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Scientist says he can date Shroud of Turin to time of Christ

An Italian scientist from the Institute of Crystallography of the National Research Council in Bari, Italy, has presented what he considers evidence that supports the hypothesis that the Shroud of Turin dates back to the period of Jesus’ death and resurrection.

The peer-reviewed research, published by Liberato De Caro,  claims to refute the 1988 finding that dated the Holy Shroud to a much later period using a carbon dating method. De Caro has been researching the Holy Shroud for the last 30 years and he states that the X-ray method he and his team developed is more effective in establishing the fabric fibers’ age than the carbon dating technique.

National Catholic Register reports:

 

Working with a team of other researchers, Liberato De Caro of Italy’s Institute of Crystallography of the National Research Council in Bari used a “Wide-Angle X-ray Scattering” method to examine the natural aging of cellulose that constitutes a sample of the famous linen cloth.

 

They concluded that their peer reviewed research shows the Holy Shroud is compatible with the hypothesis that it is much older than seven centuries old — the conclusion reached in 1988 using carbon dating techniques — and is around 2,000 years old.

 

In this April 13 email interview with the Register, De Caro, who has been investigating the Holy Shroud for 30 years, explains more about the discovery, why he believes the X-Ray technique is superior to carbon dating for determining the age of fabric fibers, and discusses other recent discoveries that also point to the Holy Shroud’s authenticity.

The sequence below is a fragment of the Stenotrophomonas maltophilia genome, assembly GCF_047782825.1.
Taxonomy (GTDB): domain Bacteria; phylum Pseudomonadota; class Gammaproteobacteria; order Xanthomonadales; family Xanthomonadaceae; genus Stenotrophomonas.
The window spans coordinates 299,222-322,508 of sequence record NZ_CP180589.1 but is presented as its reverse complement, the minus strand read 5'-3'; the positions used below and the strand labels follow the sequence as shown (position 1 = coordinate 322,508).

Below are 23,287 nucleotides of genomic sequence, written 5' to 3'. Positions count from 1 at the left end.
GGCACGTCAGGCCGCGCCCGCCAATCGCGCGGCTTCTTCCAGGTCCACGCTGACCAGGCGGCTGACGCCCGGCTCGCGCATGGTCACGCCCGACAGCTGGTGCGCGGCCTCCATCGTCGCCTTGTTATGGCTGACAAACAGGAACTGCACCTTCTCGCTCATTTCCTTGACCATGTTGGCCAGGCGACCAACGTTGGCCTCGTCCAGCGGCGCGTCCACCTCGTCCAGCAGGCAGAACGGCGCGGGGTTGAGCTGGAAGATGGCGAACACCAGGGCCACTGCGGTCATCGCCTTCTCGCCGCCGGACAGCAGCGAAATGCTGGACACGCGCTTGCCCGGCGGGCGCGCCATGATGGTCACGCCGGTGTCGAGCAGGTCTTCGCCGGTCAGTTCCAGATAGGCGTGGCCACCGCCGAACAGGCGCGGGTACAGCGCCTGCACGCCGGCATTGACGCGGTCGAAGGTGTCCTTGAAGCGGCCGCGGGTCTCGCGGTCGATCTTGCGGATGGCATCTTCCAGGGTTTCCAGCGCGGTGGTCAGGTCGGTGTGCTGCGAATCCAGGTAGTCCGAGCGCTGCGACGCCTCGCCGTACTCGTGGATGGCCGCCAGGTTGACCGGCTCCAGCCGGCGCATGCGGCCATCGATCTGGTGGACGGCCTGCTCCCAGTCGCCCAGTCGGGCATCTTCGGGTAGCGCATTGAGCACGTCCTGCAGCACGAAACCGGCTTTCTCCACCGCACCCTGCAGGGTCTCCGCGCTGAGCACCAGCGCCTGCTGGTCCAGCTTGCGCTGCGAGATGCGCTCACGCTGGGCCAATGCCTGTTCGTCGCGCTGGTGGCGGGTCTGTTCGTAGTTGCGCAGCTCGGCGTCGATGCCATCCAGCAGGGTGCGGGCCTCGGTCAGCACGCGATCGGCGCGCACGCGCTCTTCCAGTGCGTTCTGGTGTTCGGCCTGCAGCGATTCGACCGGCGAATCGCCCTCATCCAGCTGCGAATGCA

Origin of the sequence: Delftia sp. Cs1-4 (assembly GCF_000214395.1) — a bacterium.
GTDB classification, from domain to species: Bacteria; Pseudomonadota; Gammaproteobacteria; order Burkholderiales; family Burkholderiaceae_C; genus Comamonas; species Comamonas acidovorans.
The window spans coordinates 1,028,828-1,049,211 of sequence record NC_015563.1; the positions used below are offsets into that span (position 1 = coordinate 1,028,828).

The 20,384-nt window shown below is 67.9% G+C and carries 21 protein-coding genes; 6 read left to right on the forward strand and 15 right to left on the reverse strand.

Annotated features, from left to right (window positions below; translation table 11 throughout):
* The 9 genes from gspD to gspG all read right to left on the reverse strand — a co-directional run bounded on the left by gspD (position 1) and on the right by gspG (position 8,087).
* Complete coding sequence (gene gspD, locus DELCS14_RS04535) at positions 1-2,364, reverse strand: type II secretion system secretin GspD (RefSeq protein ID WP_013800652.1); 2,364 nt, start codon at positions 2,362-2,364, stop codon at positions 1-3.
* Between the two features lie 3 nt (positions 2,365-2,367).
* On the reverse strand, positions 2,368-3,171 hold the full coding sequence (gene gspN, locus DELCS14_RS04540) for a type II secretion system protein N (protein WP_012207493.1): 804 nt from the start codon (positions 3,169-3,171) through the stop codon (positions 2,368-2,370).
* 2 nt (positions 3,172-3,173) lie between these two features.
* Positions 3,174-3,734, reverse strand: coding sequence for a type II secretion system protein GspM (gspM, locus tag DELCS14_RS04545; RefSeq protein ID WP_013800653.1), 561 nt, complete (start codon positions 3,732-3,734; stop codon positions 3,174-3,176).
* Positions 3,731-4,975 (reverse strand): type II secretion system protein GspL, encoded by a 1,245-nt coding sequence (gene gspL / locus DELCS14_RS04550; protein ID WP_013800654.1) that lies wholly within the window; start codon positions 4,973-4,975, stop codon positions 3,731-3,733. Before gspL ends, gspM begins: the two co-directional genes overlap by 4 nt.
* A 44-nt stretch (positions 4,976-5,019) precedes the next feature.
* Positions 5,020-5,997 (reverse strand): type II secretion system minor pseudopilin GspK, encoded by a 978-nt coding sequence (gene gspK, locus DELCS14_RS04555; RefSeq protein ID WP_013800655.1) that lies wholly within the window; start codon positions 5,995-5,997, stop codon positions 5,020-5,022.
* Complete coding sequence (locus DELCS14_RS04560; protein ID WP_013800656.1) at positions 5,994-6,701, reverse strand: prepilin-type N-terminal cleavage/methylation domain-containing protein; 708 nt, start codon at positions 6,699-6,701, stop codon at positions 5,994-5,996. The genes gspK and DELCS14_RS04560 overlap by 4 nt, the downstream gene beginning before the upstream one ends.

Dr. De Caro, please could you share with us in layman’s terms your findings regarding the Holy Shroud of Turin?

 

The Shroud of Turin is the most important relic of Christianity. According to Christian tradition, it is the burial shroud that would have wrapped the body of Jesus after his crucifixion.

 

For about 30 years, I have been using investigative techniques on the scale of atoms, in particular through X-rays, and three years ago we developed a new method for dating samples taken from linen fabrics. A macroscopic example of a fabric microfiber is like that of a bundle of spaghetti: at first they all have the same length, but if you subject the bundle to accidental shocks, the more the shocks increase, the more the spaghetti breaks. As the number of shocks increases, always of the same intensity, the average length of the spaghetti decreases over time, until it reaches a minimum length.

 

A similar thing happens to the polymer chains of cellulose which, like spaghetti but with a section on the scale of a billionth of a meter, gradually break over the centuries due to the combined effect of temperature, humidity, light and the action of chemical agents in the environment in which they are found. Natural aging depends only on ambient temperature and relative humidity. We have therefore developed a method to measure the natural aging of flax cellulose using X-rays and then convert it into time elapsed since fabrication. The new dating method, based on a technique called Wide Angle X-ray Scattering, was first tested on linen samples already dated using other techniques, on samples that had nothing to do with the Shroud, and then applied to a sample taken from the Shroud of Turin.

Read the full article here.

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